Singing the Mediatorial Praise of Jesus
In his excellent article, "Exclusive Psalmody or New Covenant Hymnody," Lee Irons surveys the many canonical songs that we find both in the Old and the New Testament. He writes:
"There are many other hymns included in the canon of Scripture that, for whatever reason, were not added to the book of Psalms. It is profitable to make this clear by giving some examples:
The Song of Moses and Miriam (Exod. 15) Spring up, O well! (Num. 21:17-18) The Mosaic Song of Witness (Deut. 31:19-32:44) The Song of Deborah and Barak (Judges 5) The statutes of the Law were sung (Ps. 119:54) The Song of the Vineyard (Isa. 5:1-7) An Eschatological Song (Isa. 26-27) The Prayer of Habakkuk "on shigionoth" (Hab. 3)."Irons continues:
"What about the inspired hymns recorded in the NT? Although we cannot be sure, it seems reasonable to assume that the presence of these hymns in the NT canon indicates that they were sung in the worship services of the apostolic church. Again, it will be useful simply to list some of these hymns:
Mary's Magnificat (Luke 1:46-55) The Song of Zechariah (Luke 1:67-79) The Angelic Doxology (Luke 2:14) Simeon's Nunc Dimittis (Luke 2:28-32) A Pauline Christological hymn (Col. 1:15-20) The Carmen Christi (Phil. 2:5-11) A New Song (Rev. 5:9-10; 14:3) The Song of Moses and of the Lamb (Rev. 15:3-4) The Hallelujah chorus (Rev. 19:5-7) Charismatic hymnody (1 Cor. 14:15, 26)."Based on a survey of canonical songs that exist outside of the Psalter, Irons concludes the following:
"Exclusive psalmody assumes that the Book of Praises is the God-ordained hymnal for use by the covenant community in worship. Thus, the very existence of the Psalter is interpreted as an implicit command by God to sing only those hymns found therein. For God's people to go outside that hymnal — even if they restrict themselves to canonical texts beyond the Psalter — is to reject God's implicit command. But this assumption cannot be correct if God commanded his people to sing other hymns (e.g., Deut. 32), and if the apostolic church did as a matter of fact sing other hymns besides the 150 Psalms, as 1 Cor. 14:26 indicates that they did, and as the presence of new songs in the NT suggests."All of this, of course, brings us to Colossians 3:16 and Ephesians 5:19-20. In both of these places, the Apostle Paul charges the church to sing "psalms and hymns and spiritual songs" to the Lord. Proponents of exclusive psalmody will often suggest that those three words stand for the various types of songs in the Psalter. A consideration of the immediate context--coupled with our understanding of the progress of revelation in the history of redemption--demands that we draw a different conclusion. Minimally, we must conclude that God has given us other canonical songs to sing to Him--songs that explicitly reveal the mediatorial glory and excellency of Christ. Maximally, it means that we are to compose new songs that capture the full redemptive-historical glory of Christ. I had a professor in seminary who said, "If we do not sing the name of Jesus explicitly we are robbing Him of mediatorial glory." That is the essence of what Paul seems to be teaching in Colossians 3 and Ephesians 4. Again, Irons notes:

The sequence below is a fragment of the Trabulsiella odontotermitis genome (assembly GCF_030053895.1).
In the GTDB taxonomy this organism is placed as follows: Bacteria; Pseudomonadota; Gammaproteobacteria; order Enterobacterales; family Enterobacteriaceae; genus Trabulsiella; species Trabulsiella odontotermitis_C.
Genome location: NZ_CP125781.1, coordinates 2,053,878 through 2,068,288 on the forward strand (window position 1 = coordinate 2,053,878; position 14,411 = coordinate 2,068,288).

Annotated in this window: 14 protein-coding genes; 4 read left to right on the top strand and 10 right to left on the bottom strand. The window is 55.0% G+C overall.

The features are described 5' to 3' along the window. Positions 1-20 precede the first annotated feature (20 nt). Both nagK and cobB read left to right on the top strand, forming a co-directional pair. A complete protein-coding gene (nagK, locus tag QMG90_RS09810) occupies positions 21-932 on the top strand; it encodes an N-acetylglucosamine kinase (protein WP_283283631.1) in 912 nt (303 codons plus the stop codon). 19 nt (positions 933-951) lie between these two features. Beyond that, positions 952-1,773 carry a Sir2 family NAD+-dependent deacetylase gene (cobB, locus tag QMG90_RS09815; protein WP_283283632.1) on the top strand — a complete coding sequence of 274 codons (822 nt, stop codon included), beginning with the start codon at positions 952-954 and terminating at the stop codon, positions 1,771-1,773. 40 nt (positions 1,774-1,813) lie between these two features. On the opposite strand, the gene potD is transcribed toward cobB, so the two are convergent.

"Why would Paul say that we must 'teach and admonish one another with all wisdom in psalms, hymns, and spiritual songs,' if he simply wanted to urge us to sing the canonical Psalms? Do we need "all wisdom" to select say, Psalm 100 this Sunday, but Psalm 72 the following Sunday? That doesn't seem to be what Paul has in view. It seems more likely that "all wisdom" is needed to choose the proper words for teaching and admonishing one another in song.
This interpretation is further supported by the topic sentence of the entire verse: 'Let the Word of Christ dwell in you richly, as you teach, etc.' The Word of Christ is the mystery Paul has been proclaiming in the epistle up to that point: the good news that we have been made complete in Christ by virtue of being united with him in his death/circumcision and resurrection. The book of Colossians as a whole focuses on the believers' need to be built up in this mystery and to grow into the fullness of life in Christ. Now, it is true that the Psalms speak of Christ (Luke 24:44). But surely Paul does not mean, "Let the Psalms' message about Christ dwell in you richly as you teach and admonish one another by singing the Psalms." Rather, Paul is exhorting the Colossians to let the mystery, which has been kept hidden from previous generations but is now disclosed to the saints (Col. 1:26), dwell in them richly so that, through the songs that result from such reflection, they may teach and admonish one another in all the implications of that mystery. If that is Paul's intent, then the psalms, hymns, and spiritual songs of Col. 3:16 cannot refer to the canonical Psalms.
Thus, Col. 3:16 commands us to let that Word of Christ dwell in us richly, so that as we meditate upon its message, we may be able, with all wisdom, to teach and admonish one another by composing New Covenant psalms, hymns, and spiritual songs."We should long to sing the full redemptive-historical praises of Christ--not simply the rich truths of the Psalms. However, whether one concludes that we should only sing Psalms, only sing canonical songs or embrace the rich repository of Trinitarian and Christological hymns, we should never lose sight of the fact that our God commands us to sing joyful and loud praises to Him in gathered worship on the Lord's Day. It is our duty and our privilege to do so.